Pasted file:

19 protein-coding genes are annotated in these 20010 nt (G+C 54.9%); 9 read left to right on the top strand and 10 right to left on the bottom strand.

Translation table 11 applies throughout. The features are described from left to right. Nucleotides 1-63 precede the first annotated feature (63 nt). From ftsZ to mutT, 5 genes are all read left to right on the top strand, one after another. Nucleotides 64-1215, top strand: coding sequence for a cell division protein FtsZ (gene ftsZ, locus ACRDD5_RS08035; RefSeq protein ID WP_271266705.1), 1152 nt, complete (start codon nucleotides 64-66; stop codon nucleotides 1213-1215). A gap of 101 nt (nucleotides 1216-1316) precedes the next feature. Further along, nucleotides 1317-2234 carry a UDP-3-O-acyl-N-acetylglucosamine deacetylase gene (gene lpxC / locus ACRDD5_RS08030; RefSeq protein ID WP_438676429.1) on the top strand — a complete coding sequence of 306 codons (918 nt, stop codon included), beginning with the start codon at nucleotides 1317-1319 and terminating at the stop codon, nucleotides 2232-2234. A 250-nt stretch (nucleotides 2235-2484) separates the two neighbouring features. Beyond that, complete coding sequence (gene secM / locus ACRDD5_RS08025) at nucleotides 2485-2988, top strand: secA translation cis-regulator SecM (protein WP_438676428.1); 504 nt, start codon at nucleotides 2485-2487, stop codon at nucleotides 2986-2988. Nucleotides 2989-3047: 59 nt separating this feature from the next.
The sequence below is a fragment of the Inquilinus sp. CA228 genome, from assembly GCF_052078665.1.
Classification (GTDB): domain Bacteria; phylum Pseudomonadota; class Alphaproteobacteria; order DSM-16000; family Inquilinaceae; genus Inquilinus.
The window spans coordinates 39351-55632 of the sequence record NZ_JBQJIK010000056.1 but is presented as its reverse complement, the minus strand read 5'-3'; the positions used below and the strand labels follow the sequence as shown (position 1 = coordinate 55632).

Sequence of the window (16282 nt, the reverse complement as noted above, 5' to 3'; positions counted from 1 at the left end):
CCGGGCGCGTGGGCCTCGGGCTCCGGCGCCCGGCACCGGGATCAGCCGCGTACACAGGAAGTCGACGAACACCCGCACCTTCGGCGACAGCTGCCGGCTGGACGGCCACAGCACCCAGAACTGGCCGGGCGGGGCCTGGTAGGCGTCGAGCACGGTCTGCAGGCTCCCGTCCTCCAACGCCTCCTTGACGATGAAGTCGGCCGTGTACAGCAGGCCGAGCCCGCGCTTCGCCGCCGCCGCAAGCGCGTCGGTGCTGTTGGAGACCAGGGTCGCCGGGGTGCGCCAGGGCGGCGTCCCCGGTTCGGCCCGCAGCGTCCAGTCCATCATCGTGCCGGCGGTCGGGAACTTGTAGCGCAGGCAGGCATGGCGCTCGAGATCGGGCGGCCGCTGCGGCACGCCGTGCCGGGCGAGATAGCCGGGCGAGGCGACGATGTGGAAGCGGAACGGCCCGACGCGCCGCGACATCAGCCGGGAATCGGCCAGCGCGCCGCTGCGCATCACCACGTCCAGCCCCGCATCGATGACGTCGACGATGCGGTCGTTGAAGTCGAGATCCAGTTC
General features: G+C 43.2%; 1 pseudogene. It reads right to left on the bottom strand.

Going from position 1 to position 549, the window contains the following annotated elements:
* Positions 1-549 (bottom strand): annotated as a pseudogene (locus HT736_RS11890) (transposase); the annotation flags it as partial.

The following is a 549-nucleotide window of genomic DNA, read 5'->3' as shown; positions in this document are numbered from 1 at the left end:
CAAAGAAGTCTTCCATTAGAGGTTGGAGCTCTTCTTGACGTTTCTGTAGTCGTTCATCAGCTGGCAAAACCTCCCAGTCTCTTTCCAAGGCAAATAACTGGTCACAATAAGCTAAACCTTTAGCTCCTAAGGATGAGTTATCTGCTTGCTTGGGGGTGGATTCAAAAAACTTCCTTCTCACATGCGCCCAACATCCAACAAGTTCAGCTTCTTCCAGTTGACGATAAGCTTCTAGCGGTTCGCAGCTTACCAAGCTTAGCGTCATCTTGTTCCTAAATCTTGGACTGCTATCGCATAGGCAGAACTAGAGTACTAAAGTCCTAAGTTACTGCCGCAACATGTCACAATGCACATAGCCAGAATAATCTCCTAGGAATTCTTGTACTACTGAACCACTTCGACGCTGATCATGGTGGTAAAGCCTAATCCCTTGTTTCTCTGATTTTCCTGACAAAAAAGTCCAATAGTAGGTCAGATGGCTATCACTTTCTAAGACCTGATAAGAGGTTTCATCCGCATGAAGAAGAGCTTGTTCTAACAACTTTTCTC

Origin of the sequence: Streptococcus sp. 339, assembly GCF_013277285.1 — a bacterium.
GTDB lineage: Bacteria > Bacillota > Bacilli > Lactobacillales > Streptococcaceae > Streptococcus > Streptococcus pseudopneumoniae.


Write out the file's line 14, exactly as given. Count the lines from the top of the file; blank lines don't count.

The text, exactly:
GTDB lineage: Bacteria > Bacillota > Bacilli > Lactobacillales > Streptococcaceae > Streptococcus > Streptococcus pseudopneumoniae.